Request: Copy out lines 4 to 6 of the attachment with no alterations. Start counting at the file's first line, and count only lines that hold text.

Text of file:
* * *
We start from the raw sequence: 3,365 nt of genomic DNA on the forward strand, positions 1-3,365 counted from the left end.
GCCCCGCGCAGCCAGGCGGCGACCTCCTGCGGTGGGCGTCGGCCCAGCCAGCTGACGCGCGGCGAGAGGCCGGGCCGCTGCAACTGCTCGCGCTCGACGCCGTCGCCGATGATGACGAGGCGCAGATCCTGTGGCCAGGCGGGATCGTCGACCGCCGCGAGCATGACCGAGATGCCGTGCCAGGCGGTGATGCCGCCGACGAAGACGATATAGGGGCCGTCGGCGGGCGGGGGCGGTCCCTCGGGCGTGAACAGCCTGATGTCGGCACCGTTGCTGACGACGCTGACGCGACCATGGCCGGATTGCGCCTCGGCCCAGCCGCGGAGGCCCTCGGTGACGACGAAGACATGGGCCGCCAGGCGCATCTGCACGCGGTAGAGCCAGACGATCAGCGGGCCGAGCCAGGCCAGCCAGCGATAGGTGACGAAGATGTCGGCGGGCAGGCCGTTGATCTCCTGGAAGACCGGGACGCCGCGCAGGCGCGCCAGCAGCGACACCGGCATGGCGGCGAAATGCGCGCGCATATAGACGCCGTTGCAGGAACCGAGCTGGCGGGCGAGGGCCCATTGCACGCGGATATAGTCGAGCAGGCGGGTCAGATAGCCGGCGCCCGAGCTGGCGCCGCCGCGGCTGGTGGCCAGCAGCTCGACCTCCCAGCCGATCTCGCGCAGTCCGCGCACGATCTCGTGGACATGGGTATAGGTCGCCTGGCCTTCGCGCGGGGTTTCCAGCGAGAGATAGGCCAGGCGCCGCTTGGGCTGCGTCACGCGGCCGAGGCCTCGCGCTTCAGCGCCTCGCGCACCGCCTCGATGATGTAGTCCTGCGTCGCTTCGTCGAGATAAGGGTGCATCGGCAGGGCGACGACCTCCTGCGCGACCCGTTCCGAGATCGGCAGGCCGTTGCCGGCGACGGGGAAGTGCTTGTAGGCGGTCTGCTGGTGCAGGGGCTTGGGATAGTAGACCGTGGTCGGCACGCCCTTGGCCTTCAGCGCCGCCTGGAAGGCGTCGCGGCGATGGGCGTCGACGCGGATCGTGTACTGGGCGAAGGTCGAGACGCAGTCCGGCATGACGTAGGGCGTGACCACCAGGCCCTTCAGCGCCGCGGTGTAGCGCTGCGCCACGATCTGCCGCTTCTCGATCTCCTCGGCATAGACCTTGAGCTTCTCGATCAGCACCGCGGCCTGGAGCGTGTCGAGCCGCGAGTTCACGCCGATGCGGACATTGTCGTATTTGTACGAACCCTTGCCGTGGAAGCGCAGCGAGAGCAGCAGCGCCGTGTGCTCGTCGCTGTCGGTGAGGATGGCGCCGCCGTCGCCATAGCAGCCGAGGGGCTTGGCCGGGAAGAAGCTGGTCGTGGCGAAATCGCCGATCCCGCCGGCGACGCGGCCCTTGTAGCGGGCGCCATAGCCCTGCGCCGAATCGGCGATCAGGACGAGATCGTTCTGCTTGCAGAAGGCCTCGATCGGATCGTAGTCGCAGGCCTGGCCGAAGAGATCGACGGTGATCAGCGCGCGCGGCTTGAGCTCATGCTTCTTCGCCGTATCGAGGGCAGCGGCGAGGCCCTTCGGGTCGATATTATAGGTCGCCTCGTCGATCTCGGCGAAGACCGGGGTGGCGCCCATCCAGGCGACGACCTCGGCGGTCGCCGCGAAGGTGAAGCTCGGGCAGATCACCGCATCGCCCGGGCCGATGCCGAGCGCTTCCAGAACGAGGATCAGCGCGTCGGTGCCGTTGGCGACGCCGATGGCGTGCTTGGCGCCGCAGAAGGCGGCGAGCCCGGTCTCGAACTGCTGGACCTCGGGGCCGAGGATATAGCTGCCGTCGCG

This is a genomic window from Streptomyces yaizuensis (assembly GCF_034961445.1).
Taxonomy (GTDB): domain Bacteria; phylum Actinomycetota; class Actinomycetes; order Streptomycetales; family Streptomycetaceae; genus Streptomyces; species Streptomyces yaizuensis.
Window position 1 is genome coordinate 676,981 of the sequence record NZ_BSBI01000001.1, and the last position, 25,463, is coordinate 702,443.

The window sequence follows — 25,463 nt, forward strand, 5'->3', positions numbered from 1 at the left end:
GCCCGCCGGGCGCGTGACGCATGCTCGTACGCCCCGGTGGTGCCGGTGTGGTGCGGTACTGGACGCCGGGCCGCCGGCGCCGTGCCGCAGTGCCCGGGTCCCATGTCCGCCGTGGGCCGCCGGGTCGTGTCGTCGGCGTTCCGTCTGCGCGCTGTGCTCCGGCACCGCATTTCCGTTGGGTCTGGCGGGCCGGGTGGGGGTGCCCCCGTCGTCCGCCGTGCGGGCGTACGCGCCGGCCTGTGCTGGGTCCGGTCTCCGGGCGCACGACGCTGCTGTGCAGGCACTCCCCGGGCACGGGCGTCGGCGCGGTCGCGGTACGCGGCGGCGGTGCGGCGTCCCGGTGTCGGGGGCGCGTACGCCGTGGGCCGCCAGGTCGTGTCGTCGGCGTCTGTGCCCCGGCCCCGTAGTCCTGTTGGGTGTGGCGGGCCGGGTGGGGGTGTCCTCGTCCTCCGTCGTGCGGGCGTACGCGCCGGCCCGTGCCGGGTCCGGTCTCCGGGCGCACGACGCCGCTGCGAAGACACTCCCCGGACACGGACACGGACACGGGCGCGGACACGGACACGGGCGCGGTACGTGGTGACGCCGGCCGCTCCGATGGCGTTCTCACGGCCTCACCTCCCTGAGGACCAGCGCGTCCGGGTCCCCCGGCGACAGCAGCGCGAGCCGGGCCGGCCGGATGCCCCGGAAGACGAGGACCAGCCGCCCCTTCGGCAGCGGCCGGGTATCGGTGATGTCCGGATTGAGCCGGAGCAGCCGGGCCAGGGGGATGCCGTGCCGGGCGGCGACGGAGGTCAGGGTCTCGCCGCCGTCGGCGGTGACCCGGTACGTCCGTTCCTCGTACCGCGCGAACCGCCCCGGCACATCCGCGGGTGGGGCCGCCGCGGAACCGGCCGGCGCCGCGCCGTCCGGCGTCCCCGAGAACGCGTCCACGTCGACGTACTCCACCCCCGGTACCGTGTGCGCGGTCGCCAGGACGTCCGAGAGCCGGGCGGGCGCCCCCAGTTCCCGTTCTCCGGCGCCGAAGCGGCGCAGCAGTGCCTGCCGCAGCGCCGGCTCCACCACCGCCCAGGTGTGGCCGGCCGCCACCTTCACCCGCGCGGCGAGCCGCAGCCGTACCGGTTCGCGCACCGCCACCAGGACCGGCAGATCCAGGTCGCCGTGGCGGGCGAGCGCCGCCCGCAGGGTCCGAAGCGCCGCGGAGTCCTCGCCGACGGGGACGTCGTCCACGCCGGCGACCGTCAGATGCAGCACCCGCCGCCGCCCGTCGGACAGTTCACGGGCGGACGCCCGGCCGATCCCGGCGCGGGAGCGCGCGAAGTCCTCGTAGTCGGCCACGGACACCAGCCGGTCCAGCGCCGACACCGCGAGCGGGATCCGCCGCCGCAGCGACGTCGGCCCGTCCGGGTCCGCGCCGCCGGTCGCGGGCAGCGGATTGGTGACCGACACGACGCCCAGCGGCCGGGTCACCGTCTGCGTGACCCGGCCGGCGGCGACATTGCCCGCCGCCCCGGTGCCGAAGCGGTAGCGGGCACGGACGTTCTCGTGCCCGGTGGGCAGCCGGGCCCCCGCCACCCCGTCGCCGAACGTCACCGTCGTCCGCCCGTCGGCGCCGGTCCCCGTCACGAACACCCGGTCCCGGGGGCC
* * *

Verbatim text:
Taxonomy (GTDB): domain Bacteria; phylum Actinomycetota; class Actinomycetes; order Streptomycetales; family Streptomycetaceae; genus Streptomyces; species Streptomyces yaizuensis.
Window position 1 is genome coordinate 676,981 of the sequence record NZ_BSBI01000001.1, and the last position, 25,463, is coordinate 702,443.

The window sequence follows — 25,463 nt, forward strand, 5'->3', positions numbered from 1 at the left end: